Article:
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Meet the Superstar Architect Transforming NYC’s Skyline

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The foremost constraint involved Foster, or rather the remnants of his design. As the result of a political compromise between Silverstein and the Port Authority, Foster’s foundation had already been constructed to allow the completion of a $4 billion underground transportation hub. The rest of the tower was to be built once Silverstein secured a major anchor tenant. But James didn’t think Foster’s stodgy skyscraper suited a media company’s needs. Ingels was similarly dismissive, calling the design “a generic extrusion with a flashy hat.” Piggybacking a new skyscraper onto Foster’s foundation, however, created tricky structural problems, especially in the lobby and the lower floors, which would have to be engineered to shift the tower’s weight onto the preexisting supports. Whatever Ingels wanted to create high in the air would have to connect to what was already set deep in the ground. So, after winning over the developer and his anchor tenant, Ingels would have to convince yet another skeptical audience: Silverstein’s engineers. Ten days after Ingels’ meeting with Murdoch, I return to BIG’s offices, where everything is chaotic and half boxed; in a few days the firm is moving to a larger space. Ingels is in his usual state of chic dishevelment, his hair mussed, his face lightly browned with stubble. He digs up a marker and begins drawing on a whiteboard. “A lot of towers, as they get over a certain height, they tend toward a square footprint,” Ingels explains. This generic form is dictated by cost, marketing—uniform floor plates are easier to lease—and engineering. A skyscraper must withstand huge forces of gravity and wind. But Ingels thinks he has figured out how to shape his skyscraper differently. “We just redistributed the calories,” he says.

Ingels looks up from his board to see Ute Rinnebach, his project manager for Two World Trade Center, hurtle into the office. She is just back from meeting with the engineers.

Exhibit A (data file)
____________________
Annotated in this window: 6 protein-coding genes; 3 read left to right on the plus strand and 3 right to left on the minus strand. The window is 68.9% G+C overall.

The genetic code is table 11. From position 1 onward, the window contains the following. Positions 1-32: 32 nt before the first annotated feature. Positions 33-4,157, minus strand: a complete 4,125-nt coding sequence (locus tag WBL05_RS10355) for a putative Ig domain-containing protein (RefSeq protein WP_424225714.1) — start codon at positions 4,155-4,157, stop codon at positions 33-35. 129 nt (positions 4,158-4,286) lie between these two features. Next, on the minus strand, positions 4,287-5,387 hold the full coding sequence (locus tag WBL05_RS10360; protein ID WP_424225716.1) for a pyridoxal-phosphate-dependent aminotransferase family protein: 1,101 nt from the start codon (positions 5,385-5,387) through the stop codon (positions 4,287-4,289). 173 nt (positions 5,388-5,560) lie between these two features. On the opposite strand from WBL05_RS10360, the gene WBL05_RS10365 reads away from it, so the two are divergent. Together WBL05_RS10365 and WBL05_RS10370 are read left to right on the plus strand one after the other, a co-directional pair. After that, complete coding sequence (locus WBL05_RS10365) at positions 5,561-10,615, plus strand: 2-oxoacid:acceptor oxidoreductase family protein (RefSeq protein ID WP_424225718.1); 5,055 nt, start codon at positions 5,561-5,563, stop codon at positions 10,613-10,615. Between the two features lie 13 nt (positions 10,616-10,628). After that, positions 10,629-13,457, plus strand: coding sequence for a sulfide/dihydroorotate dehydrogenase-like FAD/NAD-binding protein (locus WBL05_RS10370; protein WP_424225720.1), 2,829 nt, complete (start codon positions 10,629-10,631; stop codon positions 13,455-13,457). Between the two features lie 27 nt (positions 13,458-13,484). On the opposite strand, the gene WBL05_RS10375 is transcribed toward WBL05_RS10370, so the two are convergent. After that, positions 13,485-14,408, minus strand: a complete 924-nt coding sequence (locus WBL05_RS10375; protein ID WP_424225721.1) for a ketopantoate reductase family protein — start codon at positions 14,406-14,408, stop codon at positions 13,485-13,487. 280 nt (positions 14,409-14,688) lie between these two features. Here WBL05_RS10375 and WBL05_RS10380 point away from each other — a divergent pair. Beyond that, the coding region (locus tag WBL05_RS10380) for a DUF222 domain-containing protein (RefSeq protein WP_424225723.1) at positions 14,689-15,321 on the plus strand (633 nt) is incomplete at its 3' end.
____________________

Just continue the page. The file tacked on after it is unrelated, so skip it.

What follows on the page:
“How did it go?” Ingels asks.

“Really bad,” Rinnebach says. “I’ve got some horrible news for you.”

Ingels’ idea for retrofitting the foundation involved shoring up walls and columns underground, in the Port Authority’s domain, which turns out to be verboten. Like a Jenga block, taking away that crucial bit of reinforcement could potentially cause the whole structural scheme to fall apart. Ingels darts across the office to consult computer models with his design team. As they start working out solutions, he goes into a meeting with a facade consultant, who delivers yet another crushing bit of news.

Ingels has some complicated ideas about how to vary the alignment of the tower’s glass panes, along with the metal mullions that separate them. To bring down the price of the facade, which consultants said was running $60 million more than Foster’s, Ingels thought that he could use a thinner product for parts of the building. But the consultant informs him that New York Police Department security standards require all facades at the World Trade Center to be laminated safety glass, which makes them heavier. “I was like, fuck!” Ingels tells me later. “Because that’s a piece of information that hadn’t reached me. I just thought I had an ace up my sleeve, which I didn’t, because the building has to be safe from explosions.”

Silverstein and Murdoch have reached a tense juncture in their bargaining, and anything departing from rote formula is being assigned a premium in construction-cost estimates. “Right now,” Ingels says, “the architecture is essentially held hostage.”

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For a few weeks, the fate of the project is very much in doubt. “It’s trying to resolve all these issues without totally bastardizing the design,” Ingels tells me one day in May. Walking briskly toward his Tribeca apartment, where he has to pack for a trip to Cannes, he says he recently received an impromptu visit from Silverstein. “He said, ‘You know, this is a historical moment, we can make this happen. We need to make this deal happen, and to do that, we need to make the design happen. There are these outstanding issues, and you, my friend, are the one who can solve them.’” The engineers were still fixated on the massing—the shape and size of the building. “At some point, everybody gets a little nervous about the whole thing,” Ingels says, “and drastic solutions go on the table.”